Let $P(n)$ denotes the $n^\text{th}$ perfect power of natural numbers (in ascending order without repetition).

So, $P(1)=1, P(2)=4, P(3)=8, P(4)=9, P(5)=16, P(6)=25, P(7)=27, P(8)=32, \dots$.

Is there any formula to find $P(n)$ for a natural number $n$? Say what is $P(75)$?

I think there is no explicit formula for $P(n)$ since the sequence $P(1), P(2), P(3), \dots$ has no common difference of any order, has no common ratio, and has no pattern in the slopes.

What I mean is; if we sketch the line graph $y=P(x)$, then $P'(x)$ at $x=n$ is always positive, but not always increasing nor always decreasing.

Any help to find the $n^\text{th}$ perfect power would be appreciated. THANKS!

  • 6
    $\begingroup$ oeis.org/A001597 $\endgroup$
    – dan_fulea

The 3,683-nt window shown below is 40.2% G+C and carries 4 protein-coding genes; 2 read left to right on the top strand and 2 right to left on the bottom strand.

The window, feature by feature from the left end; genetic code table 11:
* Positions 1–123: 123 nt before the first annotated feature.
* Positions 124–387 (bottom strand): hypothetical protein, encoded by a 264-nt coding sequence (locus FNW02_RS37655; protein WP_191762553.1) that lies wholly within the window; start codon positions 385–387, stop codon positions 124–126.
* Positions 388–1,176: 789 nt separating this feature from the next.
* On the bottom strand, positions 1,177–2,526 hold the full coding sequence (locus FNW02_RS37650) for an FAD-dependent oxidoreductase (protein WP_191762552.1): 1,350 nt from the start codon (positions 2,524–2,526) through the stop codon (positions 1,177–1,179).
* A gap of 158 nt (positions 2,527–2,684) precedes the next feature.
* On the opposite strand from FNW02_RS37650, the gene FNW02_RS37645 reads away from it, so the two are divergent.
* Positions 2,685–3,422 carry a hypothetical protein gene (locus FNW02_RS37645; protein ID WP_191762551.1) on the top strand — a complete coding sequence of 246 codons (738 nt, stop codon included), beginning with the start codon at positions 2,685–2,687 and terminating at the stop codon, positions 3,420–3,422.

Sep 3, 2019 at 1:09
  • $\begingroup$ it's always at least $2^x$ when $n\geq T(x)$ where the function is the x-th triangular number. $\endgroup$
    – user645636
    Sep 3, 2019 at 11:15

1 Answer 1


In this paper, the author gives the asymptotic formula

$$ P(n) = n^2 - 2n^{5/3} - 2n^{7/5} + \frac{13}{3}n^{4/3} - 2n^{9/7} + 2n^{6/5} - 2n^{13/11} + o(n^{13/11}) $$


Your Answer

By clicking “Post Your Answer”, you agree to our terms of service, privacy policy and cookie policy

Not the answer you're looking for? Browse other questions tagged or ask your own question.